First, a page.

Mirror Group Newspapers allegedly tasked private investigators with finding “background” on a judge dealing with Ryan Giggs’ application for a super-injunction, the High Court has heard.
Lawyers representing dozens of victims of alleged phone-hacking, including the former Manchester United star, claim the publisher of the Daily Mirror targeted senior judges – “particularly those who granted anonymity injunctions in privacy proceedings” – for unlawful information-gathering.
Invoices from private investigators allegedly show MGN sought information on High Court and Court of Appeal judges until “at least as late as the middle of 2011”, the claimants’ lawyers say.
The judges said to have been targeted were not identified in court documents filed for that hearing and no reference to the claims was made in documents filed by MGN’s lawyers.
But, in a ruling on Tuesday, Mr Justice Mann said the claimants’ lawyers wanted to rely on material which is said to have “evidenced an instruction to provide background – ‘b’ground’ – on Mr Justice Eady”, a now-retired High Court judge.
Mr Justice Mann explained that Mr Justice Eady was one of the judges “involved in hearing a claim for a so-called super-injunction” sought by Giggs.
In 2011, Giggs was named in Parliament as having obtained an injunction preventing the publisher of the News of the World from identifying him as the footballer who had an affair with reality TV star Imogen Thomas.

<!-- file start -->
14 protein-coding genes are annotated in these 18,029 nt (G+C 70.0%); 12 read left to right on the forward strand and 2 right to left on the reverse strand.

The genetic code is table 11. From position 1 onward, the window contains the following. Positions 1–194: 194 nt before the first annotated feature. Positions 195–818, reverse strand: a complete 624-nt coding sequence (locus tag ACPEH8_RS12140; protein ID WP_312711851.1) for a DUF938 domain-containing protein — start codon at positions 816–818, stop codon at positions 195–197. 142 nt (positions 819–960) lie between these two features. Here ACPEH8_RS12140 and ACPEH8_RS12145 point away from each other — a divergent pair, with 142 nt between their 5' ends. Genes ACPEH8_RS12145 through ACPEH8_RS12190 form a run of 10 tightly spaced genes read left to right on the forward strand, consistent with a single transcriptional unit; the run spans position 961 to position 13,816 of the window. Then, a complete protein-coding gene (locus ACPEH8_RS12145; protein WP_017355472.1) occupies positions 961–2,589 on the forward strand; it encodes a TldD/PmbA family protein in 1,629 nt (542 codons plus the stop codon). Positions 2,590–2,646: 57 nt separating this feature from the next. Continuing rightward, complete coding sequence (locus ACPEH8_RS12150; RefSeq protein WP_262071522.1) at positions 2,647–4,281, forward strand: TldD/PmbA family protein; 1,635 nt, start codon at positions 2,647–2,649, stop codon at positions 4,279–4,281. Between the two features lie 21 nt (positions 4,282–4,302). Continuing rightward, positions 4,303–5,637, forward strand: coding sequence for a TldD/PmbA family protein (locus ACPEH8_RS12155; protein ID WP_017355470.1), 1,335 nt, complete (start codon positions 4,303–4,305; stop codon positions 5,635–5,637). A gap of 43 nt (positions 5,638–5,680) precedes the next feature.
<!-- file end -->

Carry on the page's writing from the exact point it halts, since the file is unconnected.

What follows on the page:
Shortly before Giggs was named in the House of Commons, Mr Justice Eady refused an application to discharge the injunction at the High Court.
Mr Justice Mann said the claimants wanted to rely on invoices from, and requests made to, private investigators which are said to relate to Mr Justice Eady, as well as “unspecified information about some unspecified members of the High Court and Court of Appeal”.
In the ruling, Mr Justice Mann also said former Atomic Kitten singer Kerry Katona, rugby player Danny Cipriani, former England manager Glenn Hoddle and Peter Crouch’s wife Abbey Clancy were among the claimants currently suing MGN.
At the hearing in October, the claimants’ barrister David Sherborne said disclosure of private investigators’ invoices revealed MGN targeted “High Court judges involved in high-profile privacy injunction proceedings and Court of Appeal judges”.
James Heath, a solicitor with Atkins Thomson who represents some of the claimants, said in a witness statement for that hearing: “Contrary to the popular impression that MGN’s newspapers ‘only’ targeted celebrities with its unlawful activities, MGN pursued anyone and everyone to suit its agenda in the most egregious way, including senior members of the judiciary, such as High Court judges, particularly those who granted anonymity injunctions in privacy proceedings – with such targeting continuing to be carried out at least as late as the middle of 2011.”
Picture: Reuters/Lorraine O’sullivan